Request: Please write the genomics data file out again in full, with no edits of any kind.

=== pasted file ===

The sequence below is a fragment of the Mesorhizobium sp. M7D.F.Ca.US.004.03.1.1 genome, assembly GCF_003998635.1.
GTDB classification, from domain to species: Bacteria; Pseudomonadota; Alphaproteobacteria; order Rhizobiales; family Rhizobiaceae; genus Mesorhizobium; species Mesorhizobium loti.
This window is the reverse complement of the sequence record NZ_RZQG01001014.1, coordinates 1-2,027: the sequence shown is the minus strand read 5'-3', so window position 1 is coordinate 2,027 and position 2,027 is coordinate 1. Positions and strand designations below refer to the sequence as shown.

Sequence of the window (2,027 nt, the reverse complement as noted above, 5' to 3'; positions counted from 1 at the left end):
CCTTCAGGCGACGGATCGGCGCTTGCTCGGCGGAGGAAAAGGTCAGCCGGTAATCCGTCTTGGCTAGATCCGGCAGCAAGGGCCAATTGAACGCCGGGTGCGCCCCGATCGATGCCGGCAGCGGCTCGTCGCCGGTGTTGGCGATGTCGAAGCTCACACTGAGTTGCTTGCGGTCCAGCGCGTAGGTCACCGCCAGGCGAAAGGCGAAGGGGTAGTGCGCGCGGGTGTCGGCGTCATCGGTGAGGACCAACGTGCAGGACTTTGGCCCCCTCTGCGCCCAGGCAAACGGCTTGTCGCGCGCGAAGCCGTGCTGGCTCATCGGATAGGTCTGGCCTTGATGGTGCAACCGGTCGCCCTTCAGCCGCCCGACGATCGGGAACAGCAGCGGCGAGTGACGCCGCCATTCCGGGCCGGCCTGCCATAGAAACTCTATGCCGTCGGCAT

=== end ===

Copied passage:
The sequence below is a fragment of the Mesorhizobium sp. M7D.F.Ca.US.004.03.1.1 genome, assembly GCF_003998635.1.
GTDB classification, from domain to species: Bacteria; Pseudomonadota; Alphaproteobacteria; order Rhizobiales; family Rhizobiaceae; genus Mesorhizobium; species Mesorhizobium loti.
This window is the reverse complement of the sequence record NZ_RZQG01001014.1, coordinates 1-2,027: the sequence shown is the minus strand read 5'-3', so window position 1 is coordinate 2,027 and position 2,027 is coordinate 1. Positions and strand designations below refer to the sequence as shown.

Sequence of the window (2,027 nt, the reverse complement as noted above, 5' to 3'; positions counted from 1 at the left end):
CCTTCAGGCGACGGATCGGCGCTTGCTCGGCGGAGGAAAAGGTCAGCCGGTAATCCGTCTTGGCTAGATCCGGCAGCAAGGGCCAATTGAACGCCGGGTGCGCCCCGATCGATGCCGGCAGCGGCTCGTCGCCGGTGTTGGCGATGTCGAAGCTCACACTGAGTTGCTTGCGGTCCAGCGCGTAGGTCACCGCCAGGCGAAAGGCGAAGGGGTAGTGCGCGCGGGTGTCGGCGTCATCGGTGAGGACCAACGTGCAGGACTTTGGCCCCCTCTGCGCCCAGGCAAACGGCTTGTCGCGCGCGAAGCCGTGCTGGCTCATCGGATAGGTCTGGCCTTGATGGTGCAACCGGTCGCCCTTCAGCCGCCCGACGATCGGGAACAGCAGCGGCGAGTGACGCCGCCATTCCGGGCCGGCCTGCCATAGAAACTCTATGCCGTCGGCAT